Conservatively Speaking

State Senator Mary Lazich (R-New Berlin) represents parts of four counties: Milwaukee, Waukesha, Racine, and Walworth. Her Senate District 28 includes New Berlin, Franklin, Greendale, Hales Corners, Muskego, Waterford, Big Bend, the town of Vernon and parts of Greenfield, East Troy, and Mukwonago. Senator Lazich has been in the Legislature for more than a decade. She considers herself a tireless crusader for lower taxes, reduced spending and smaller government.

The 2009-10 general legislative session review: Promi$e$, promi$e$

A disturbing trend permeated the 2009-10 general legislative session: Despite a nagging recession, state government foolishly kept making bold promises via expansion or creation of programs that are unaffordable.

The Washington Times reports dependence on government programs is at an all-time high. Using February 2010 data from the Commerce Department, the newspaper concludes, “For the first time since the Great Depression, Americans took more aid from the government than they paid in taxes.” The Times says there has been “an extraordinary flood of government spending.” Any blip in the economic recovery is being attributed to this avalanche of public expenditures. However, economists concur this type of remedy is unsustainable. Record borrowing was used to pay for the record spending that has resulted in record debt.

The Heritage Foundation reports, “Our current national debt stands at $12.5 trillion, or nearly $42,000 for every man, woman, and child in the country.” Moody’s is threatening that if the United States fails to make deep spending cuts, it will lose its AAA credit rating that could increase interest rates and borrowing costs.  The debt clock in Times Square is spinning like a slot machine.

During March 2007, then-US Comptroller General David Walker appeared on CBS’ “60 Minutes” and said: “I will argue the most serious threat to the United States is not someone hiding in a cave in Afghanistan or Pakistan, but our own fiscal irresponsibility. We suffer from a fiscal cancer. It’s growing within us and if we do not treat it, it could have catastrophic consequences for our country.” The cancer, according to Walker, is a host of unaffordable entitlements exacerbated by the large number aging, soon to retire baby boomers. By 2040, if nothing is done to address this crisis, Walker predicts federal money will only be targeted for entitlements. Other programs like national defense, homeland security and education will be tapped out.

Wisconsin suffers from the same fiscal woes as Washington. A rough, lumbering recession has failed to stop the creation of new state government programs with high price tags including BadgerCare Plus Basic, the Wisconsin Covenant, and an $810 million high speed rail project from Milwaukee to Madison. The latest example is BadgerCare Plus Basic, signed by Governor Doyle late last month, a new, health care plan for nearly 43,000 adults that supporters insist is self-funded.

History demonstrates repeatedly that government programs are always more expensive and less effective than advertised. Our state cannot afford current programs let alone brand new ventures. Repealing a costly government program or service is next to impossible.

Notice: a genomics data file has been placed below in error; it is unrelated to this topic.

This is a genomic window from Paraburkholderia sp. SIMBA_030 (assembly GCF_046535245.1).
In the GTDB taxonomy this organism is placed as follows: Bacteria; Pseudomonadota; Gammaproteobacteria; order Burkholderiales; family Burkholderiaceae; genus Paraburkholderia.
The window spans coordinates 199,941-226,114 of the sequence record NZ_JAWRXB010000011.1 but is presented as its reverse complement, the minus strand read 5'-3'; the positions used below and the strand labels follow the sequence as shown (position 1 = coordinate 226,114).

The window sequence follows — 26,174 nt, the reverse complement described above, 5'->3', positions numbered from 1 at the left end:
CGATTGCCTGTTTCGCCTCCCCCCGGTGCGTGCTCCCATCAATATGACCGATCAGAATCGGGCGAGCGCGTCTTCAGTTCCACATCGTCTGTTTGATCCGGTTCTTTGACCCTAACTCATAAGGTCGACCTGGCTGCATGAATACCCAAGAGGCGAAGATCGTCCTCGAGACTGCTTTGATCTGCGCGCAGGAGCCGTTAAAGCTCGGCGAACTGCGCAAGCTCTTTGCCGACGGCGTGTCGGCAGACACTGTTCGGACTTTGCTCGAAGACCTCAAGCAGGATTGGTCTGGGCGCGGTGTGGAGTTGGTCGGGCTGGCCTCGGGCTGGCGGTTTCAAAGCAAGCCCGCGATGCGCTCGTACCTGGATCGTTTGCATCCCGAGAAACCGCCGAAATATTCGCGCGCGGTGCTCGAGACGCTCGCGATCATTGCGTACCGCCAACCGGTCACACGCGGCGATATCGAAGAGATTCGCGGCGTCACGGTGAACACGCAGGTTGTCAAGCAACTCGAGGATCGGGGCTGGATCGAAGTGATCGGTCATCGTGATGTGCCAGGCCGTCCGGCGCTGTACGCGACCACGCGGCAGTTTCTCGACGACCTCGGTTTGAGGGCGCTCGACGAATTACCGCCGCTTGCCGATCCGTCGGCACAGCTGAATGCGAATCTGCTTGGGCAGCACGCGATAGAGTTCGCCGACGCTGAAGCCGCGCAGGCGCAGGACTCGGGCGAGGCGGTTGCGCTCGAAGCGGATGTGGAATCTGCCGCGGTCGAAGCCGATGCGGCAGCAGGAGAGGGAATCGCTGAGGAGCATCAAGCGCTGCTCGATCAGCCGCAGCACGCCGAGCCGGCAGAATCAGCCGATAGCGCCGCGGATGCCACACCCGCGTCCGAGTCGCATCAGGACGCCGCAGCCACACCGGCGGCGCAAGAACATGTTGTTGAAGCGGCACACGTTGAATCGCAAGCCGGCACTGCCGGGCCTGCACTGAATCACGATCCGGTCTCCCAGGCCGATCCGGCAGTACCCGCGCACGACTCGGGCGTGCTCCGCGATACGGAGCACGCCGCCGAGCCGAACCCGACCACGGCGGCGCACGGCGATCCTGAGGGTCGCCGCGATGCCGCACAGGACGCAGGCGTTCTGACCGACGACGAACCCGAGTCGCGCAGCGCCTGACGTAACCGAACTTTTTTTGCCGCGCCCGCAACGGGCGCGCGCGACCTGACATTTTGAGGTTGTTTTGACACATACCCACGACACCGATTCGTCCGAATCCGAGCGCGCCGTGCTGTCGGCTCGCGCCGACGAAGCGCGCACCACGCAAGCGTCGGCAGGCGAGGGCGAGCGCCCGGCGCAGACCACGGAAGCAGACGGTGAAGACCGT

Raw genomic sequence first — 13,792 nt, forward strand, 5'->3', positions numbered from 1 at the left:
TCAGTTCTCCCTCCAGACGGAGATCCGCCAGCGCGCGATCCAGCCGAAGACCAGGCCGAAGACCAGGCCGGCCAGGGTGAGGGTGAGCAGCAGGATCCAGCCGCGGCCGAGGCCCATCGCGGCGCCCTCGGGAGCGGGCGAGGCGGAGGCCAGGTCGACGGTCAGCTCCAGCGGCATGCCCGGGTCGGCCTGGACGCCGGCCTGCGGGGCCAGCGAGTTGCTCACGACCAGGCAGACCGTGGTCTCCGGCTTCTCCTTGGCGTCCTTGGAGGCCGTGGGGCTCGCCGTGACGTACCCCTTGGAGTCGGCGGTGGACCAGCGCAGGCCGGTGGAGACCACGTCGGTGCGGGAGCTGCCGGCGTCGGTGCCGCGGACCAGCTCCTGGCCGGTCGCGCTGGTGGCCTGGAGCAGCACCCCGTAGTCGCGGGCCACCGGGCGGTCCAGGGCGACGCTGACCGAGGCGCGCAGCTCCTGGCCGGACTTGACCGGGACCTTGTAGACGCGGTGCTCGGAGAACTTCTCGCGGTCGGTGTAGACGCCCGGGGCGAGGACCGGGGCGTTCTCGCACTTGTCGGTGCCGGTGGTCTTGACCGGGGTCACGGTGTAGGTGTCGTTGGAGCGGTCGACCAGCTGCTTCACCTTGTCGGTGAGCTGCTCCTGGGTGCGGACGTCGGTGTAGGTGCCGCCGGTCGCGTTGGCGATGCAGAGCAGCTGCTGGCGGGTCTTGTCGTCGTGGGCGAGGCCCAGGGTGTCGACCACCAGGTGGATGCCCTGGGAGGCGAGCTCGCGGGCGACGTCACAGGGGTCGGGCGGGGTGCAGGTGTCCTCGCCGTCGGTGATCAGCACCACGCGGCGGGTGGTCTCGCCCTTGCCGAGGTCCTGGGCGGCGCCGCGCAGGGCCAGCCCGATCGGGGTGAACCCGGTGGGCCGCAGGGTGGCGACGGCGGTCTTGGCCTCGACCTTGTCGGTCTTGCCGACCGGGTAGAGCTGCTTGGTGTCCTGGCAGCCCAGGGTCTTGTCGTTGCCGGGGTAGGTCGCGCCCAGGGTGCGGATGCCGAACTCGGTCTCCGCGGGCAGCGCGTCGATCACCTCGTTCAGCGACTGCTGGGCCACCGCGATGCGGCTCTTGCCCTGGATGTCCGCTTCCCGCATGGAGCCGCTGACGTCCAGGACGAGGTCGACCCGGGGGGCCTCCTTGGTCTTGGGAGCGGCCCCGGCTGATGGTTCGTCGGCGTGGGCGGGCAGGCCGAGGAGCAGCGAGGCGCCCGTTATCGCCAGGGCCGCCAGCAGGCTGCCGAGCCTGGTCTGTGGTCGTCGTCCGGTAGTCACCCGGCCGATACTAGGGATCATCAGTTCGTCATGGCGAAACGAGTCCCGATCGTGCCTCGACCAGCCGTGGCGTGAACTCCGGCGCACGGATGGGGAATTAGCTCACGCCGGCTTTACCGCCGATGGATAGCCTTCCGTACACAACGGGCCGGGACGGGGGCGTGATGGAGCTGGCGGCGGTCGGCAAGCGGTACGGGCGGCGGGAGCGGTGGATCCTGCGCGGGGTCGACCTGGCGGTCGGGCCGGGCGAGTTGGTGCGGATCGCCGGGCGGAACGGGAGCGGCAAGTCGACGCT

Like Washington, Wisconsin is mired in debt. According to the Legislative Fiscal Bureau, our current deficit this biennium is $10 million. The next biennium, the structural deficit is an astounding $2 billion, 329 million. Forbes has classified Wisconsin as a debt disaster, having the tenth worst debt in the country.

Throughout history, American sustenance has been predicated upon innovation and entrepreneurship. American way of life has seen a total reversal with a complacent dependency on the public sector. High taxes lead to abandoning long term planning and more short term oriented philosophies. We spend and borrow to achieve gratification today, pushing the bills and hard decisions to our children and grandchildren.

Government should maintain its primary functions of defense, public safety, courts, and caring for the neediest. Government becomes destructive when it over-taxes and over-spends through unaffordable program expansion, i.e. promises we cannot keep. Shuffling the fiscal responsibility off to future generations is immoral. A better headline for the Washington Times report could be that reliance on the American taxpayer is at an all-time high. The well is on the verge of going dry. The proper solution is to shut off the tax and spend spigot.

Let’s look at how Wisconsin has made promises the state can’t afford to keep.

During October 2008, the state reached an agreement with the federal government allowing Wisconsin to become one of the few states in the country to provide health care coverage to low-income eligible adults without children. Wisconsin was, at the time, already making efforts to enroll eligible children in state health programs and allow insurance available to every child in the state. A slumping economy made coming up with the necessary funding problematic.

The 2009-11 state budget, crafted and approved by legislative Democrats and signed into law by Governor Doyle reduced funding for the state’s Medical Assistance (MA) program by $600 million.  Ironically, Department of Health Services (DHS) was instructed to find the necessary savings. I heard from medically fragile MA constituents dreadfully concerned about the MA funding reductions and the health care rationing they are expecting as a result of the nearly $600 million funding cut.  Instead, BadgerCare Plus was expanded, and a few months later, enrollment was suspended (more on that later in this blog).

Despite a massive cut to MA in the 2009-11 budget, the state, at the time, made the decision to maintain eligibility standards and benefits for Medicaid and BadgerCare Plus recipients at their current levels.

Follow the political gamesmanship. Governor Doyle promised to put a Rolls Royce under the Christmas tree on a Ford budget. He created a tremendous demand for residents seeking health care and residents rush forward to enlist. The problem: The state can’t pay for the Rolls-Royce.   Governor Doyle and the Democrats promised MA and BadgerCare Plus and cannot pay for either.  However, the governor seems to believe the federal government can pay for it.  Since he can't keep his promises, he expects others to keep them for him. 

When interest surges far beyond what the state can affordably provide, the governor then pulls the rug out from underneath innocent and unsuspecting citizens. After offering false hope to thousands of health care seekers, what is the governor’s solution? The state will establish another program to offer limited coverage to people who, for now, have had the door shut in their faces and must keep their fingers crossed while on a waiting list. The governor made another promise: the new program will be created without cost to taxpayers. Do you believe it?